Throughout November, WNIJ is reporting on the state of the Rockford arts scene. The city has plenty of long-standing arts organizations. But there are also plenty of individual artists trying to carve out a place for themselves.
When you walk into Roni Golan’s State Street art gallery, there’s a sense of both optimism and frustration in the air. And of course, it’s hard not to notice the many colors and shapes oozing from the paintings that line the walls. Some of them are from other local artists. And there are many done by Golan himself.
“I do moralistic. I do abstract. It depends what I feel like doing,” Golan said.
This is the fourth gallery Golan has opened in Rockford since he and his family moved here in the mid-1990’s. He says he knows he’s not going to make much money at this new location, but he keeps forging ahead anyway.
“It’s probably the hardest place in the United States to run an art gallery. And I see it as a mission of mine to educate people the importance of art to our community,” Golan said.
Golan says there are plenty of good artists in Rockford. But he feels not enough people in the community are in tune with what they are doing. That’s something he hopes will change.
“We’re not asking for free money. But we are asking for more awareness. Come to openings. Be involved,” Golan said.
In an attempt to create more awareness, Golan recently teamed up with the Rockford Area Arts Council, which gave him a grant to host an art teachers’ exhibit.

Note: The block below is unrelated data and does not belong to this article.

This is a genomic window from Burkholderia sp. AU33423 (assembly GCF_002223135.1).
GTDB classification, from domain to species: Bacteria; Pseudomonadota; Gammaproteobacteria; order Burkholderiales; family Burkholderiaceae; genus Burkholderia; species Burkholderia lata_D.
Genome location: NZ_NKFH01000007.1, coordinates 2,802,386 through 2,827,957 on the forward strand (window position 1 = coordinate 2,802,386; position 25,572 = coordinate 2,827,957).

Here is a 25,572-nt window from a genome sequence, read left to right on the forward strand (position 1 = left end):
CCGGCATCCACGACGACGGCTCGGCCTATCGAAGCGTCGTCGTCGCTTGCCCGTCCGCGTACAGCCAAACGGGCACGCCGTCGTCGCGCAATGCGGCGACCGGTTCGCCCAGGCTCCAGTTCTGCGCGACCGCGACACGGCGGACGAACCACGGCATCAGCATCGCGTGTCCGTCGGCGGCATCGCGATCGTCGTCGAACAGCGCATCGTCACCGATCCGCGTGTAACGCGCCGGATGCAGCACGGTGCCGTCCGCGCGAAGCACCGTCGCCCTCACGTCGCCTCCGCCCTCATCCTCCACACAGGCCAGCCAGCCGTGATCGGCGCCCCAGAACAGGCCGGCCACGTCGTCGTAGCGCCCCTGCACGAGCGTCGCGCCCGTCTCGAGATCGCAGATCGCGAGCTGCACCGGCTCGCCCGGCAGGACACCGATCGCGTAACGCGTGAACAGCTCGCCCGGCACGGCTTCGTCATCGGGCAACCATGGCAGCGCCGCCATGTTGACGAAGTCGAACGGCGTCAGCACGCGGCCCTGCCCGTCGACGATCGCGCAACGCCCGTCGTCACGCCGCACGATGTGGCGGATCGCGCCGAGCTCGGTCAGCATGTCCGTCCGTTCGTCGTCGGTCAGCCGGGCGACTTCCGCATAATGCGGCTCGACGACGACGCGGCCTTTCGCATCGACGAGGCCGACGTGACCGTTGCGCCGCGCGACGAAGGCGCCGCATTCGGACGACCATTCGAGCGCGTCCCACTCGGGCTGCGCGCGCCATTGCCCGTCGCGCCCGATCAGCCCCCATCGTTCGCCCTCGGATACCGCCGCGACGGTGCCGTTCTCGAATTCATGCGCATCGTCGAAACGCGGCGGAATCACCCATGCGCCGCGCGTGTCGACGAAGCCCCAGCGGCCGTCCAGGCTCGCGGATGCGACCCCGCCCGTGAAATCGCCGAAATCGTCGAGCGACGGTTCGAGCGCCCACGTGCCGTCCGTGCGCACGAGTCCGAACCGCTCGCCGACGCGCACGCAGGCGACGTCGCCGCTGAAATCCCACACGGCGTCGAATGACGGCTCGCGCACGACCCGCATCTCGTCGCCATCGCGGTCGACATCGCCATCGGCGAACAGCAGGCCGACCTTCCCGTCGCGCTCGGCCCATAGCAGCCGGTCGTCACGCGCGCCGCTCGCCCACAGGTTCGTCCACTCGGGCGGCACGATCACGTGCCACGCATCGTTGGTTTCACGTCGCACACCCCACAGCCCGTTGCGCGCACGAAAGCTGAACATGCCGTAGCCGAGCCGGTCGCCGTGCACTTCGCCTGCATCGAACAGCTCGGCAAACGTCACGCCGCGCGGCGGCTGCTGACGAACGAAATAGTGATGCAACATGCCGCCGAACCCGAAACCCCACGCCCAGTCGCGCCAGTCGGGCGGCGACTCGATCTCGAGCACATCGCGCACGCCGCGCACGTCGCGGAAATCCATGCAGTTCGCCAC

Council president Anne O’Keefe says her organization tries to work with individual artists as much as possible. But to make greater strides in getting these artists grants, she says they need to attract more corporate support. And right now, it’s a challenge, given how hard Rockford was hit by the recent recession.
“The corporations are giving to the necessities, food and shelter, we understand how important that it is. But the arts fall to the bottom of the list,” O’Keefe said.
O’Keefe says they are trying to build stronger relationships with the corporations by doing things that go beyond asking for money.
“Can you lend us an executive? Can you lend us a marketing person? Can you help us with a public relations plan?” O’Keefe said.
And O’Keefe says they’re doing what other organizations have done to survive these difficult times: collaboration. That includes working with groups they never thought they would join forces with, like the Rockford Housing Authority. That partnership aims to promote undiscovered talent in the city’s Ellis Heights neighborhood.
And while the Arts Council tries to build up more financial support for individual artists, it’s also trying to do more cross promotion.
“We can help promote their opening. We can get people there. And I think that’s something that energizes them,” O’Keefe said.
O’Keefe says that’s something the council has tried to do more of, especially since that can’t always help these artists out with money.
And they’re trying harder to keep an eye on emerging talent, like spoken word artist Christopher Sims.
That was an sample of Sims’ work, courtesy of Mosaic Global Performance.
Sims is a nationally recognized poetry slam champion and has been named a hero by the audio-sharing website, SoundCloud. Sims has teamed up with the council for various projects. He has also spearheaded a number of open-mics in the Rockford-area.
People like O’Keefe say embracing and supporting this type of work not only helps the artists, but will help Rockford become a more attractive and stable community.